For business owners, employment-related hassles can sprout like weeds and quickly grow out of control. If you find yourself constantly getting tangled in a thicket of HR and payroll problems, a professional employment organization (PEO) might be just the gardener you need.
Fewer burdens – As their name indicates, PEOs take on employment-related tasks such as:
- Recruiting and hiring,
- Payroll and workers’ compensation processing, and
- Benefits administration.
The need is definitely there. Owners of small to midsize businesses devote a substantial amount of time to employment-related paperwork.
Better benefits – PEOs also can improve the quality of health care benefits. Because these firms are bulk consumers of insurance and other services, they may allow you to offer your staff enhanced plan choices that can help you compete in the hiring/retention market with larger companies in your industry.
What’s more, with the advent of the Affordable Care Act, dealing with health care benefits has become more complex than ever. The right PEO should enable you to keep up with health care reform without having to track every new legal update or IRS guidance.
Legal assistance – In a traditional employer-employee relationship, your federal ID number and the employee’s Social Security number are essentially married. Under this structure, you’re able to direct and control your employees, but you also acquire certain liabilities related to the employee — tax and otherwise — which can cause problems.
For example, let’s say an employee files a lawsuit after suffering a job-site injury, winning a $1 million award. Many businesses couldn’t stay in business following such a judgment.
But the co-employment structure changes that relationship, making the PEO the employer of record and, thereby, shifting some or all liability to it. Thus, the PEO would likely defend the lawsuit in court or help shoulder a settlement.
Plus, better PEOs apply risk management practices to workers’ compensation claims. That can help them obtain better insurance coverage and may boost your bonding capacity.
Due diligence – If you’re interested in engaging a PEO, due diligence is necessary. Ideally, you want a provider that specializes in your industry. If you can’t find a specialist, look for one that’s dealt with companies of comparable size and specialty.
Check prospective PEOs’ references. Assuming at least several of those references are businesses in your industry, contact those companies and get their first-hand impressions of the provider.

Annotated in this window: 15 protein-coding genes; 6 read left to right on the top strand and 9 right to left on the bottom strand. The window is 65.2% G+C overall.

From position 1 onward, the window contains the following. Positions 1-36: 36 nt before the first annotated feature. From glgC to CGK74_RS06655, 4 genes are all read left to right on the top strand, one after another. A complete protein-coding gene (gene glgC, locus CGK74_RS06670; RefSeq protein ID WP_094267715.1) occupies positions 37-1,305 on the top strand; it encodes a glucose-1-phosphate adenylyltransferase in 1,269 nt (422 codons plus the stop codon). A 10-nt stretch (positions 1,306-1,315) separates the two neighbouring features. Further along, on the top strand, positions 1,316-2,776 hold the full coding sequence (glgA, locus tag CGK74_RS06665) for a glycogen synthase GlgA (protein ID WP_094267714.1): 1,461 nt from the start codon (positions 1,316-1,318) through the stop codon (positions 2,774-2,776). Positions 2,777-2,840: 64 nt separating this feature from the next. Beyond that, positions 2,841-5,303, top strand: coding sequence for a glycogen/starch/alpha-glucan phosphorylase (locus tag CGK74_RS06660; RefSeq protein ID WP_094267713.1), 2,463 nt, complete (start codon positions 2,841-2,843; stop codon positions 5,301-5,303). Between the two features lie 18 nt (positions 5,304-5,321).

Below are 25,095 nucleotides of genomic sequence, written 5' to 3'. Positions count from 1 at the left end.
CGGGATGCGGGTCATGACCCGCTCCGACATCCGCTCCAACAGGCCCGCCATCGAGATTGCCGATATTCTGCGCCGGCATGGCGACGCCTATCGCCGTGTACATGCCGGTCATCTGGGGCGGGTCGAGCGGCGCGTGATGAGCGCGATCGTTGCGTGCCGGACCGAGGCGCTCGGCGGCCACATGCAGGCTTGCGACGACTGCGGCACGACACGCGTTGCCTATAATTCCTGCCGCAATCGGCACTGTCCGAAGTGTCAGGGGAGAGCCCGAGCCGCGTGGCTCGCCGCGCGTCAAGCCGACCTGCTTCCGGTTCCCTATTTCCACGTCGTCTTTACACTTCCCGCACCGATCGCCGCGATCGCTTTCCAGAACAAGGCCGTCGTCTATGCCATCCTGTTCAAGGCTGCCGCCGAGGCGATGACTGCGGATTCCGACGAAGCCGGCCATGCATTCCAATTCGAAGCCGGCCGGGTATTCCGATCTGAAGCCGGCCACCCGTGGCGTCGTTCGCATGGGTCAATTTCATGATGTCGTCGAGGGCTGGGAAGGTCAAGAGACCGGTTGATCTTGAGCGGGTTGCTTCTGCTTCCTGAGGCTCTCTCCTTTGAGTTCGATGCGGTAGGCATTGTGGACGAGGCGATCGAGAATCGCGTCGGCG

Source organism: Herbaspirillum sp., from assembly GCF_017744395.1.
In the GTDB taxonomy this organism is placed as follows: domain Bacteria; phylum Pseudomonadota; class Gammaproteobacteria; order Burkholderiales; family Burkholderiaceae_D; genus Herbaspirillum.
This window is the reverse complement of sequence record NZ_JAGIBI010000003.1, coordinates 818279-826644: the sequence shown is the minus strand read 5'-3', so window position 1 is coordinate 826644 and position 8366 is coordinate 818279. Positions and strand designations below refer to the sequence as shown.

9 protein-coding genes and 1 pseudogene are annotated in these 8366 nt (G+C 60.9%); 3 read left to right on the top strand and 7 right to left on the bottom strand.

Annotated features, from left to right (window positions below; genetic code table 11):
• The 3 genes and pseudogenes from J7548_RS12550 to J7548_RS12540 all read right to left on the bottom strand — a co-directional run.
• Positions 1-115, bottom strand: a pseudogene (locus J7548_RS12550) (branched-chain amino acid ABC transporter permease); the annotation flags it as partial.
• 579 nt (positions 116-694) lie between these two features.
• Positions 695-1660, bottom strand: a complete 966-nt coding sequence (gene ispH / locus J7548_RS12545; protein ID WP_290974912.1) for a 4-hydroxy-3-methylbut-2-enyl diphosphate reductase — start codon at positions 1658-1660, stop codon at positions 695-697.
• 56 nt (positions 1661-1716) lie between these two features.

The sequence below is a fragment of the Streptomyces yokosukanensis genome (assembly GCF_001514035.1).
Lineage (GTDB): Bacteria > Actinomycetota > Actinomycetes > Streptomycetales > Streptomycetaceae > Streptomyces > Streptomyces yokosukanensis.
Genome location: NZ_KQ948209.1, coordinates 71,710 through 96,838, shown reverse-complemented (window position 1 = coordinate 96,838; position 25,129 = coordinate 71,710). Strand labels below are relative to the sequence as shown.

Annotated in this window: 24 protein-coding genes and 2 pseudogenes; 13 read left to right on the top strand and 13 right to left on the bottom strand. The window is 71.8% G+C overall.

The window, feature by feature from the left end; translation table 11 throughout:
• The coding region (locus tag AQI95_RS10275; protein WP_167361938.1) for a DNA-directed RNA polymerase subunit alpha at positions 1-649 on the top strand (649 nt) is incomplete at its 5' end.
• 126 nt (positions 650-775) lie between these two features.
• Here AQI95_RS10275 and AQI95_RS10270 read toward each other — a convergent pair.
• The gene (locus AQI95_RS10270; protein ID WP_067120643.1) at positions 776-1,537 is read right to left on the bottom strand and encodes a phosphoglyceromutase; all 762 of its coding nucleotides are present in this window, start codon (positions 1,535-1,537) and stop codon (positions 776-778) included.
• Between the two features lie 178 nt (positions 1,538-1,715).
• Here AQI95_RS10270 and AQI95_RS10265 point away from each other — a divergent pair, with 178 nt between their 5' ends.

Some PEOs could be undercapitalized, so also check their credit references and Better Business Bureau records. For an extra level of assurance, ask whether the PEO has received accreditation from the Employer Services Assurance Corporation (https://www.accessesac.org).
Good questions – When you’ve settled on a likely provider, meet face to face with the firm representative with whom you’ll be dealing. Be sure you’re comfortable with his or her credentials and personality. After all, this person will be an ambassador for your company.
There are a wide variety of good questions to ask. Has the PEO successfully negotiated savings from insurers in the past? How will it present and explain benefits programs to your employees? How often will it re-evaluate benefits to ensure your company is getting the best return on investment?
Also, discuss payment terms for the arrangement. PEOs typically charge either a flat fee or on the basis of a percentage of your company’s total compensation. Your financial advisor can help you identify the best option.
Worthy of thought – Smaller companies may not be able to handle the expense of a PEO. And larger ones may have the staff to handle employment tasks in-house.
But if you fall somewhere in between, and are constantly losing yourself in a dense thicket of paperwork and confusing rules, perhaps one of these providers can prune away the hassles and give you more time to grow your business. © 2014
If you would like to learn more about how a PEO can benefit your business, contact me at firstname.lastname@example.org or 609-689-9700.